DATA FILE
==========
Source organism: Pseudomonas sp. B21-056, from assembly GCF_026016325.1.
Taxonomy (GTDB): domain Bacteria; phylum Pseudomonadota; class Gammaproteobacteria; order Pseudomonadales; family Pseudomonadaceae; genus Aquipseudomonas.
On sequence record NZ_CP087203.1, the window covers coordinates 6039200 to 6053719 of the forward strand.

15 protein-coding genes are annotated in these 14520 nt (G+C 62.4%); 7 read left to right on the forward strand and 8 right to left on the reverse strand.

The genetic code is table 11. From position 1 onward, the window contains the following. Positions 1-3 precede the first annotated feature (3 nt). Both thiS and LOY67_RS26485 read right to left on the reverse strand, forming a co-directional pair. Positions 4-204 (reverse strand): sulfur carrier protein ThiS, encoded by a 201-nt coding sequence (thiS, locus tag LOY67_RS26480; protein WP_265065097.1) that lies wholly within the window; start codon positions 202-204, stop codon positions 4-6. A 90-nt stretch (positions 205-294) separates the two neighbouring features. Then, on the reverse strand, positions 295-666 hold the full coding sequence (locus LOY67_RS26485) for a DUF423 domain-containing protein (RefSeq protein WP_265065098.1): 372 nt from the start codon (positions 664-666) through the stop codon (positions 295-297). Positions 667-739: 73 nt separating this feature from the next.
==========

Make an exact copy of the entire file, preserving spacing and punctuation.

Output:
Source organism: Pseudomonas sp. B21-056, from assembly GCF_026016325.1.
Taxonomy (GTDB): domain Bacteria; phylum Pseudomonadota; class Gammaproteobacteria; order Pseudomonadales; family Pseudomonadaceae; genus Aquipseudomonas.
On sequence record NZ_CP087203.1, the window covers coordinates 6039200 to 6053719 of the forward strand.

15 protein-coding genes are annotated in these 14520 nt (G+C 62.4%); 7 read left to right on the forward strand and 8 right to left on the reverse strand.

The genetic code is table 11. From position 1 onward, the window contains the following. Positions 1-3 precede the first annotated feature (3 nt). Both thiS and LOY67_RS26485 read right to left on the reverse strand, forming a co-directional pair. Positions 4-204 (reverse strand): sulfur carrier protein ThiS, encoded by a 201-nt coding sequence (thiS, locus tag LOY67_RS26480; protein WP_265065097.1) that lies wholly within the window; start codon positions 202-204, stop codon positions 4-6. A 90-nt stretch (positions 205-294) separates the two neighbouring features. Then, on the reverse strand, positions 295-666 hold the full coding sequence (locus LOY67_RS26485) for a DUF423 domain-containing protein (RefSeq protein WP_265065098.1): 372 nt from the start codon (positions 664-666) through the stop codon (positions 295-297). Positions 667-739: 73 nt separating this feature from the next.